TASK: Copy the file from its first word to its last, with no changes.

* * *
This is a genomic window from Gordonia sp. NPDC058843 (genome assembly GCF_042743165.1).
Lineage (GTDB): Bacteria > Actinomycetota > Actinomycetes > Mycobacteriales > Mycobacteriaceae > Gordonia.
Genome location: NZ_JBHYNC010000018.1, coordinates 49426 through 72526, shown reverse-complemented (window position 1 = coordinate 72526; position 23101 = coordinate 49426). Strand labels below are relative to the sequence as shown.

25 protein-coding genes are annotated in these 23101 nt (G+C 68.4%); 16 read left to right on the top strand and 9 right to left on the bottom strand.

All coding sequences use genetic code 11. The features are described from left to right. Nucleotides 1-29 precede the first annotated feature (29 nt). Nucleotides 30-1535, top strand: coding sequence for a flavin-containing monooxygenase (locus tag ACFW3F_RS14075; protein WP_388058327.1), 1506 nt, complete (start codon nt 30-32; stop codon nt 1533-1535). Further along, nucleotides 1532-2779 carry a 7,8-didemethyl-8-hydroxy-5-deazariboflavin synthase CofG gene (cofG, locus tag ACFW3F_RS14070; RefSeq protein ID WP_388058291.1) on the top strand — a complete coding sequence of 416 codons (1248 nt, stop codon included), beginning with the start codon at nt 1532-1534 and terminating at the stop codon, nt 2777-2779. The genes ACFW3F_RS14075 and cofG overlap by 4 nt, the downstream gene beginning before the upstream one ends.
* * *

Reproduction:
This is a genomic window from Gordonia sp. NPDC058843 (genome assembly GCF_042743165.1).
Lineage (GTDB): Bacteria > Actinomycetota > Actinomycetes > Mycobacteriales > Mycobacteriaceae > Gordonia.
Genome location: NZ_JBHYNC010000018.1, coordinates 49426 through 72526, shown reverse-complemented (window position 1 = coordinate 72526; position 23101 = coordinate 49426). Strand labels below are relative to the sequence as shown.

25 protein-coding genes are annotated in these 23101 nt (G+C 68.4%); 16 read left to right on the top strand and 9 right to left on the bottom strand.

All coding sequences use genetic code 11. The features are described from left to right. Nucleotides 1-29 precede the first annotated feature (29 nt). Nucleotides 30-1535, top strand: coding sequence for a flavin-containing monooxygenase (locus tag ACFW3F_RS14075; protein WP_388058327.1), 1506 nt, complete (start codon nt 30-32; stop codon nt 1533-1535). Further along, nucleotides 1532-2779 carry a 7,8-didemethyl-8-hydroxy-5-deazariboflavin synthase CofG gene (cofG, locus tag ACFW3F_RS14070; RefSeq protein ID WP_388058291.1) on the top strand — a complete coding sequence of 416 codons (1248 nt, stop codon included), beginning with the start codon at nt 1532-1534 and terminating at the stop codon, nt 2777-2779. The genes ACFW3F_RS14075 and cofG overlap by 4 nt, the downstream gene beginning before the upstream one ends.